Monday, April 23, 2012

Real Ghost Stories and Estelle Stead

After the Titanic sank in April 1912, many people went back to their libraries to read the articles and ghost stories that William Thomas Stead had written before his death.  What they found spooked them.

Throughout his writing, Stead seems to have planted veiled references to ship disasters, exactly as if he had known he would be on Titanic.  According to Wikipedia:

"Stead had often claimed that he would die from either lynching or drowning. Stead published two pieces that gained greater significance in light of his fate on the Titanic. On 22 March 1886, he published an article named "How the Mail Steamer Went Down in Mid-Atlantic, by a Survivor", where a steamer collides with another ship, with high loss of life due to lack of lifeboats. Stead had added "This is exactly what might take place and will take place if liners are sent to sea short of boats". In 1892, Stead published a story called From the Old World to the New, in which a vessel, the Majestic, rescues survivors of another ship that collided with an iceberg."

Legend has it that Stead told ghost stories at the dining room on Titanic, and held his audience spellbound throughout the evening of Friday 12 April 1912, ending the ghost story precisely at the stroke of midnight on Saturday the 13th.  The story dealt with Egyptians, mummies, and the Egyptian beliefs in the survival of the spirit after death.

Molly Brown must have been one of the people listening, because when Titanic struck the iceberg she lost no time, grabbed her Ushabti (an Egyptian good luck charm to ward off evil spirits) put it in her pocket, and headed straight for the lifeboats.

Stead was last seen sitting in the first-class smoking room, calmly reading a Bible as the ship sank.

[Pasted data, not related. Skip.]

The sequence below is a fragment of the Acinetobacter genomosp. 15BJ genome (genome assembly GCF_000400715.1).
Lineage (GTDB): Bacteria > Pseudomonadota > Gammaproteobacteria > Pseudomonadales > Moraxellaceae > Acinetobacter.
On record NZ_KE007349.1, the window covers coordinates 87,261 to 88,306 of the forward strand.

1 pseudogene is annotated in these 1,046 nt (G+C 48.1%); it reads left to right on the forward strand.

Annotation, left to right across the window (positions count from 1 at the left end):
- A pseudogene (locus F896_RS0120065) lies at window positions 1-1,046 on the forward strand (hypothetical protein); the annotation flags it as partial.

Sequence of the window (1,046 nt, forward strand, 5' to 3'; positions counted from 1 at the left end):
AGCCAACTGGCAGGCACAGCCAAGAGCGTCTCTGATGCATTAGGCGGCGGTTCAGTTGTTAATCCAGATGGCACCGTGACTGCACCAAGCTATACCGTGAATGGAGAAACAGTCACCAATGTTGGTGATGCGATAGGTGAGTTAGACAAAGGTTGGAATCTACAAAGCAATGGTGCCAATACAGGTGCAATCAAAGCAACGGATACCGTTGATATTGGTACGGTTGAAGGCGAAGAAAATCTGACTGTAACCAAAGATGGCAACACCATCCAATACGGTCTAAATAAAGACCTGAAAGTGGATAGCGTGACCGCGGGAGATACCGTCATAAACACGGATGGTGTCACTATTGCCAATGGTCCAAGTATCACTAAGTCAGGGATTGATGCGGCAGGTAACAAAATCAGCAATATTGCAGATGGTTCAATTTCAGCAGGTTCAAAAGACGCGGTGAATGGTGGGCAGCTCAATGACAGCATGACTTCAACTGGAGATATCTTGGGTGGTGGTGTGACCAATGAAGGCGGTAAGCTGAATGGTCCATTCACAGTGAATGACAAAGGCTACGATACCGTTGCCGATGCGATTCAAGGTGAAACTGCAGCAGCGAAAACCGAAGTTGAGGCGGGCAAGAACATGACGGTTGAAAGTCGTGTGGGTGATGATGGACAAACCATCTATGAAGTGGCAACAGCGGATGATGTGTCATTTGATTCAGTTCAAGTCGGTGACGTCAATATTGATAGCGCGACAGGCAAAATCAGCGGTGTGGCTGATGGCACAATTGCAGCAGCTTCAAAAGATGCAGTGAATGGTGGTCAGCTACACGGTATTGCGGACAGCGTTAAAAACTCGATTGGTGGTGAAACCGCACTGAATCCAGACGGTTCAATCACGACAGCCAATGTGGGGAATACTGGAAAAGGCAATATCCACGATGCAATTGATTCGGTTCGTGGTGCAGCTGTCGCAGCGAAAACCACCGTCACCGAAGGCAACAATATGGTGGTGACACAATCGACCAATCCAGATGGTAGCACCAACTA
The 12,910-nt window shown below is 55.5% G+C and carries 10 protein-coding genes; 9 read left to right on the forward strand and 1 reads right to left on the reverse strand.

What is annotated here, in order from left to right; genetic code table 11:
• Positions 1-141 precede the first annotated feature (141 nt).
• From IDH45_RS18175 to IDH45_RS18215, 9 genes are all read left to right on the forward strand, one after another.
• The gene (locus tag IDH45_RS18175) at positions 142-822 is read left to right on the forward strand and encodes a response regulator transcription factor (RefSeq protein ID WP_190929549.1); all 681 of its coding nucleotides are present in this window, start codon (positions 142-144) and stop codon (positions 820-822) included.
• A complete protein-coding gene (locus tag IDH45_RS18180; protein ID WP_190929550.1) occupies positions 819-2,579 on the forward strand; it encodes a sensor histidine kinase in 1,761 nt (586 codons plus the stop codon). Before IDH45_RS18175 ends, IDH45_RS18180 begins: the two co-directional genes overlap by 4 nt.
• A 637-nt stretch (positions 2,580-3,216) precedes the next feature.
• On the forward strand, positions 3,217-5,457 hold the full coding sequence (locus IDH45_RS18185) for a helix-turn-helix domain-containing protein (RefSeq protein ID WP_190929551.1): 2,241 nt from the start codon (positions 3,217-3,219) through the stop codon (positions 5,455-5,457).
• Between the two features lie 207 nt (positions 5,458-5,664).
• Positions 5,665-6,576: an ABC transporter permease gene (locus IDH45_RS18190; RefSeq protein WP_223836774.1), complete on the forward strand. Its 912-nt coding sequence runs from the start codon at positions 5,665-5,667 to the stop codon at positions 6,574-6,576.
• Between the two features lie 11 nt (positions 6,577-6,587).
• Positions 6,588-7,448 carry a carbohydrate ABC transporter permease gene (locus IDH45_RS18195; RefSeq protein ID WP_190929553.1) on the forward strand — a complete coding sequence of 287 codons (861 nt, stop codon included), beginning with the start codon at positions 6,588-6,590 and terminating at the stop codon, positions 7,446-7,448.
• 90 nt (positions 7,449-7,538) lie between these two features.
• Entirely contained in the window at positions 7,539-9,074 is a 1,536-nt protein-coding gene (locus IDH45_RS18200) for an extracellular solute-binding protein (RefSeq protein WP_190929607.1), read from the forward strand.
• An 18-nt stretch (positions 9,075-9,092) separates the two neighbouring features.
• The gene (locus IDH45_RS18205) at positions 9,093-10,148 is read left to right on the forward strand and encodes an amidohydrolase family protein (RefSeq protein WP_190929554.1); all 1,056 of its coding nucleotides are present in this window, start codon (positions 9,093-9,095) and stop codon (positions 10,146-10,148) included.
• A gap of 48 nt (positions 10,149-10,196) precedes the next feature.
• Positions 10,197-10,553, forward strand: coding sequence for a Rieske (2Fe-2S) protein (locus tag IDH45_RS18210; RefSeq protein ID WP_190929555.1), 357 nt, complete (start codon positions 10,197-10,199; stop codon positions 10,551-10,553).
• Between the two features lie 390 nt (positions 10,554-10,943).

What really caught the attention of the public, however, were the many magazine copies of Stead's ghost stories and his books on spiritualism.  Throughout his book Real Ghost Stories (a collection of many essays on psychic phenomena published in the American Review of Reviews during the 1890s) Stead expresses a rock-solid faith in "the Invisibles" and life after death.

Wikipedia: "Stead claimed to be in receipt of messages from the spirit world, and, in 1892, to be able to produce automatic writing.His spirit contact was alleged to be the departed Julia Ames, an American temperance reformer and journalist whom he met in 1890 shortly before her death. In 1909 he established Julia's Bureau where inquirers could obtain information about the spirit world from a group of resident mediums."

By popular demand, William's daughter, Estelle Stead, re-published this volume in 1921. She carefully notes in the introduction that her father's essays aren't exactly the campfire thrillers that most people expect.  Rather, they are essays on "psychic experiences" and the twilight zone or "borderland" between the conscious and unconscious mind.  They deal little with apparitions and much more with telepathy, automatic writing, clairvoyance, premonitions, second sight, "tragic happenings seen in dreams" and channeling the voices and spirits of dead loved ones.

It should come as no surprise, then, to learn that many of Stead's friends had premonitions of his death and claimed to have seen his ghost or channeled messages from Stead immediately after the Titanic sank.

From "The Return of William Stead," part of a biographical sketch found at the Daily Grail:

Hester Travers Smith, a Dublin medium, recalled a sitting, on April 15, 1912, when she and a “Miss D.” received a very rapid message stating: “Ship sinking; all hands lost. William East overboard. Women and children weeping and wailing – sorrow, sorrow, sorrow.” They had no idea what the message meant and no more came through at that sitting. Later that day they heard that the Titanic had sunk. As a spirit claiming to be Stead communicated at subsequent sittings, Travers Smith concluded that because of the rapidity of the message they got the last name wrong the first time.